Both end in Y and both begin with early mornings, regardless of whether there is an N or A at the beginning of their service branch name, or the letter on their cap.

Yes, we are a military family.


For an insider's perspective about A's and N's, see the blog story: "Beat Army, Yes - Bulldoze West Point, No" at:


For reference to family members mentioned in the service records above, see the Web links at:



Tuesday, June 2, 2009

Franklin Square, Washington, D.C.

John Barry, Commodore, United States Navy.
Born County Wexford, Ireland, 1745.
Died in Philadelphia, 1805.

I had just come up out of the McPherson Square Metro station, when I came upon this statue of Commodore John Barry in Franklin Square. I was on my way to a meeting to make a short budget presentation to a working group of the Biomass Research and Development Board. I had never been this way before, so when looking on my map for directions after coming up to street level, I expected the statue I saw in the distance to be one of Benjamin Franklin - but the closer I got, the more curious the form, and with each step I was sure this wasn't him. When I read the inscription, I recognized the name at once. Having a Midshipman at the U.S. Naval Academy has given me many opportunities to take in the history of the Navy. I couldn't pass up this shot - actually 20 images automatically compiled in Photoshop because there was no way to do justice to the statue's height with a single shot from my little digital camera, looking up at this great figure. Other than the automated blending feature, I haven't touched up the image. To the right side there is a little bit of cubist artist effect from a building in the distance, just beyond the boundary of the Square. It gives a little bit of an unexpected surreal effect to the photograph that I like, and which blends in with the overcast sky at 7:30 in the morning today. As I was snapping and waiting for each of the images because of the flash I used, I thought of how Michelangelo was way out ahead in his time as a sculptor. I remember in art history class that he used a technique of making the upper parts of his statues disproportionately larger to the lower parts so that the viewer from the ground looking up would have the illusion of looking at a form that was proportionate - bottom to top. The statue of Barry looks dwarfed by the base, not at all a metaphor for his stature as the founder of the United States Navy - but then again, it is not about the man, but his service.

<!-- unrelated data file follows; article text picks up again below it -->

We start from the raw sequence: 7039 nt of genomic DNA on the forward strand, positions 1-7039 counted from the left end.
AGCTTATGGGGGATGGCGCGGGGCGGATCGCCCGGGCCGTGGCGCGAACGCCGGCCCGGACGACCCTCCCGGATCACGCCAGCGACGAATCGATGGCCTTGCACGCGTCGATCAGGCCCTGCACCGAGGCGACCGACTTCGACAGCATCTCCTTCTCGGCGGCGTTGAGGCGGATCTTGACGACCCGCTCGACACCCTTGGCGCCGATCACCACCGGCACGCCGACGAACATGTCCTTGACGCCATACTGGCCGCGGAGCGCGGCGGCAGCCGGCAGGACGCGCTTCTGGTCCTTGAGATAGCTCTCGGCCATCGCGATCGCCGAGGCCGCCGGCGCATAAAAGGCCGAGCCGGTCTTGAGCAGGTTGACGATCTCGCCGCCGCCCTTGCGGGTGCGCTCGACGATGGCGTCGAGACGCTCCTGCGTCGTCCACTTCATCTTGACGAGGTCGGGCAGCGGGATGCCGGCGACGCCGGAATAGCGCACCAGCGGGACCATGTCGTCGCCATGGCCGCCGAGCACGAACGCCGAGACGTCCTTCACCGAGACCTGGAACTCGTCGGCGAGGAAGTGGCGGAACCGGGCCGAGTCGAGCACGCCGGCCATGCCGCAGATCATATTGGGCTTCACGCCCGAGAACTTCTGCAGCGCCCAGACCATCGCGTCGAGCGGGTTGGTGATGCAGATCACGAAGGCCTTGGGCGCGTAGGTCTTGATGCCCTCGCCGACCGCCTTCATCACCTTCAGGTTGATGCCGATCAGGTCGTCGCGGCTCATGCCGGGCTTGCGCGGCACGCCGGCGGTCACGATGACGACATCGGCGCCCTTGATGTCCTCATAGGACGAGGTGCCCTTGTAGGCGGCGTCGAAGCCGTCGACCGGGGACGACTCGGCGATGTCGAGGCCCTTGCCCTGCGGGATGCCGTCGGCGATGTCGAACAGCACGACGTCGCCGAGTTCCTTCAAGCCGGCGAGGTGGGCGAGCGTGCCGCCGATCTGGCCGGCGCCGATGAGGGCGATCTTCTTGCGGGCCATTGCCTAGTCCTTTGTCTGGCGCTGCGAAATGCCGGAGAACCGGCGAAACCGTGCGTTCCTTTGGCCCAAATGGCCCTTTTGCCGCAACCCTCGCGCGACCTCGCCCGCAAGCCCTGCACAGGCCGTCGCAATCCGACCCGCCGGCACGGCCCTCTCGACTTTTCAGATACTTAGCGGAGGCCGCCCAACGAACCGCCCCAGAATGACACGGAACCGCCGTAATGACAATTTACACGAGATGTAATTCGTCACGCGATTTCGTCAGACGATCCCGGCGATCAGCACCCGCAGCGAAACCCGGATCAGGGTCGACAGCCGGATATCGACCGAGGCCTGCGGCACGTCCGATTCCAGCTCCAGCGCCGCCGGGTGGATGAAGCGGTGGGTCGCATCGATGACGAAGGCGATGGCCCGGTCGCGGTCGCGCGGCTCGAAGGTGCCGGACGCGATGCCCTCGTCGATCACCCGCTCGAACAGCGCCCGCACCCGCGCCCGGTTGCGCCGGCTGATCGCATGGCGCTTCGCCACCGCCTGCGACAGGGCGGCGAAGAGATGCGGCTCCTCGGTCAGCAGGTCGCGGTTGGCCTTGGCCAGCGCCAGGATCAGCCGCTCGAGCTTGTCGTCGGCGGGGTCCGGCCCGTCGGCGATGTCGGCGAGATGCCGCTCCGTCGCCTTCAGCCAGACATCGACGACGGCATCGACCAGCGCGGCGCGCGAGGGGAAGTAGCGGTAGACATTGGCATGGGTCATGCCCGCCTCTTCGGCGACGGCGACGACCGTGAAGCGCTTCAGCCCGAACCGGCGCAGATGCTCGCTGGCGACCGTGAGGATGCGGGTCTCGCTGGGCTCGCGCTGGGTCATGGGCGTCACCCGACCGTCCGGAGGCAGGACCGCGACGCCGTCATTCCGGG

For more information about the Barry Memorial, go to here.

There is also a nice painting of the Commodore above the first table on the right, in the furthest back section in the Galway Bay public house, on Maryland Avenue, near State Circle, in downtown Annapolis.